business news in context, analysis with attitude

…with brief, occasional, italicized and sometimes gratuitous commentary…

• The Pittsburgh Post Gazette reports that StarKist Co. “has agreed to a settlement worth $20.5 million with Walmart to resolve antitrust claims.”

The story says that “StarKist, owned by South Korean parent Dongwon, is one of three major tuna suppliers who have been investigated for price-fixing in recent years. The U.S. Department of Justice has been looking into allegations that StarKist, Bumble Bee Foods, and Tri-Union Seafoods, which owns Chicken of the Sea, conspired to keep prices artificially high.

“A number of civil lawsuits were filed by retailers, grocers, wholesalers and suppliers. Chicken of the Sea settled with Walmart in May, although the terms also weren’t disclosed, other than to say the agreement included a cash settlement and a deal to participate in a series of programs and new product promotions in stores.

“Recently, Chicken of the Sea settled with numerous other companies — including O’Hara-based grocer Giant Eagle.”

RTT News reports that for the time being at least, Starbucks has no intention of launching cannabis-infused drinks.

"We're going to keep watching this, but right now, it's not on the road map," says CEO Kevin Johnson.

It may not be on the road map at the moment, but I’d be willing to bet there are contingency plans for a fast detour if Starbucks senses the moment is right and the opportunity is too significant to ignore.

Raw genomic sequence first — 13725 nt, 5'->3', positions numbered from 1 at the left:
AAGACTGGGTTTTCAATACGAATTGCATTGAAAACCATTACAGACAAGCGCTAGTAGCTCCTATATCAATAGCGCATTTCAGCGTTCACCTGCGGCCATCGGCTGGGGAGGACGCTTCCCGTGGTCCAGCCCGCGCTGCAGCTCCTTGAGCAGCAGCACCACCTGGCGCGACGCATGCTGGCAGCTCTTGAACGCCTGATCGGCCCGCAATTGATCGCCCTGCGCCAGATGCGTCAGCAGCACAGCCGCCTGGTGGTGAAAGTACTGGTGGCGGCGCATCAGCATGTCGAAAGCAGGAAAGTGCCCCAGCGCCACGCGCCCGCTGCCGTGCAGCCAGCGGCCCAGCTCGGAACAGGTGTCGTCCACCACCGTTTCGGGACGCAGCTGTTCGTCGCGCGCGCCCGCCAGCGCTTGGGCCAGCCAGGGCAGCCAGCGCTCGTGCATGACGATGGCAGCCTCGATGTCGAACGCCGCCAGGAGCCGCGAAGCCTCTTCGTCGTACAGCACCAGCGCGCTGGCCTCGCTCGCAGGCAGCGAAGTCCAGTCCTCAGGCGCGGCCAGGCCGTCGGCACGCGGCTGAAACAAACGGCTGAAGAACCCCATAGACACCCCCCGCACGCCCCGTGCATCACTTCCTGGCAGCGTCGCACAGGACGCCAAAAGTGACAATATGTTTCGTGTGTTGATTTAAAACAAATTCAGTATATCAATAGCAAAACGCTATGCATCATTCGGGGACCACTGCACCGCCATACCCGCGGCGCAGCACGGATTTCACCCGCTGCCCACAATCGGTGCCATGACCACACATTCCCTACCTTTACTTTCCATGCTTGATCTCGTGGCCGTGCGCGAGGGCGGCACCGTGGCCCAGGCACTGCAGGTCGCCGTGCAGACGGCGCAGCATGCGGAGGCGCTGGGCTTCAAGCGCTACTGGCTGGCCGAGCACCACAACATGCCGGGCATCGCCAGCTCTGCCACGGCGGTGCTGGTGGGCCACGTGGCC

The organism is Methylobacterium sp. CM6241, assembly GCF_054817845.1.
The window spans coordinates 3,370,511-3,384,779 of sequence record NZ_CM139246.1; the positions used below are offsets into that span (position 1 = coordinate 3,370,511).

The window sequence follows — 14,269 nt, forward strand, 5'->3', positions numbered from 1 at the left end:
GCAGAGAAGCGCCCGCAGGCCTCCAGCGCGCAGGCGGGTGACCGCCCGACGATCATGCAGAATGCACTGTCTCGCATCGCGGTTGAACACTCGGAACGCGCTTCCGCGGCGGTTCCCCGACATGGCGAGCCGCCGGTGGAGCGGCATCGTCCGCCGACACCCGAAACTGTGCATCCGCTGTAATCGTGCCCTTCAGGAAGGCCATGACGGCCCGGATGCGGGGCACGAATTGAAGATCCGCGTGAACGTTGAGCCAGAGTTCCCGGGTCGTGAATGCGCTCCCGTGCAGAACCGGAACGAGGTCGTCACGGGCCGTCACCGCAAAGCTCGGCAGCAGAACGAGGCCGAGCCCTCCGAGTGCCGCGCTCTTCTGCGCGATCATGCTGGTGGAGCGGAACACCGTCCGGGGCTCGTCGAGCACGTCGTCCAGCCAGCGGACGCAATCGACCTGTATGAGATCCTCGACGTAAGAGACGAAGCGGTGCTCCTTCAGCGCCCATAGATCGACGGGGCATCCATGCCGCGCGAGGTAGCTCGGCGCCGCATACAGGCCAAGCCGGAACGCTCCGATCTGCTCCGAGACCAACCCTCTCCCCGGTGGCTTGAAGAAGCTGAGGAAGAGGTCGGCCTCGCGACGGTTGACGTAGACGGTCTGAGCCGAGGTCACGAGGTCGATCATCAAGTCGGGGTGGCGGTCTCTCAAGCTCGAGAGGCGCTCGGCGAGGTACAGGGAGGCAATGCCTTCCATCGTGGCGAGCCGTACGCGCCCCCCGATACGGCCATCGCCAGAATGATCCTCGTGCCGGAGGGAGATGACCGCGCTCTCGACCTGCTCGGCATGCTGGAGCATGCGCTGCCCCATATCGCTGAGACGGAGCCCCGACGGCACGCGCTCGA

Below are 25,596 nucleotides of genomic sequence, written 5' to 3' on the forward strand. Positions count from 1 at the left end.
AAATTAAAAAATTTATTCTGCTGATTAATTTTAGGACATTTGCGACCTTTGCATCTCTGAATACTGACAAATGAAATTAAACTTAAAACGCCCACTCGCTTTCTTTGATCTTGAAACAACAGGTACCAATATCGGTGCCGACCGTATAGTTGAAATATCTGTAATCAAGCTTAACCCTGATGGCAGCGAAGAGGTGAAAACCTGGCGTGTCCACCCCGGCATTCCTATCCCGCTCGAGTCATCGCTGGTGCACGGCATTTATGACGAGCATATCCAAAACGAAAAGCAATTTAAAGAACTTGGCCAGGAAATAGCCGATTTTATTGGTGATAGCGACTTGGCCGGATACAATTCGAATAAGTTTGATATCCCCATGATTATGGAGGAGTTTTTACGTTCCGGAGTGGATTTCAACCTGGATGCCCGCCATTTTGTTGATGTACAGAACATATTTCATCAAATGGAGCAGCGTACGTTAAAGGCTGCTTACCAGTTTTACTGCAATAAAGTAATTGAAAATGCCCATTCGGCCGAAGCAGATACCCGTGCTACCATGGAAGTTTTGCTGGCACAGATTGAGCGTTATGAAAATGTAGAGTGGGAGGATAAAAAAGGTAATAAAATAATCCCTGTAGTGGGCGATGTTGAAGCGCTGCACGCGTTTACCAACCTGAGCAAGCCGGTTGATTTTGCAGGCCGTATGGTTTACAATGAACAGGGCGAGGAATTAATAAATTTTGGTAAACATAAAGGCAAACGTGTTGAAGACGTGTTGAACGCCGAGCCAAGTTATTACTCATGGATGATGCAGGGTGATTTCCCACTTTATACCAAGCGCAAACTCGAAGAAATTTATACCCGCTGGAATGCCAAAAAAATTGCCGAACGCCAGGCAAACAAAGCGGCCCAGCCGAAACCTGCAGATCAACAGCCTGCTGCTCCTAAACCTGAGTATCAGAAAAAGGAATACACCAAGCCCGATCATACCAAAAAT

• The Wall Street Journal reports that Carl Rogberg, a former U.K. financial director at Tesco, has been acquitted of charges of fraud and false accounting that were tied to an accounting scandal that roiled the company. He is the third former Tesco exec to be acquitted of such charges.

Tesco paid million in fines and fees after it was determined that it had been systemically and systematically understating expenses and overstating revenues.

Bloomberg reports that Aldo Bensadoun, the billionaire founder of the Aldo group, described as “a globe-girdling shoe chain with more than 3,000 locations,” has decided to fund a retail management school at Montreal’s McGill University, his alma mater, that will “incorporate many fields of expertise needed to thrive in today’s industry, from data analytics and anthropology to artificial intelligence.”

The story quotes Bensadoun as saying that “few business schools around the world provide a focus on retail management, which means graduates often aren’t ready to work for a company like Aldo. ‘They come to us and they studied marketing, and they think that’s retail,’ he says. ‘Retail is not only marketing.’

“‘To be a good retailer, he continues, “you need to understand sociology, you need to understand architecture, to be able to create the right atmosphere for that consumer to come and feel the experience of the brand. That’s why it’s extremely important to bring all these various disciplines into one school.”
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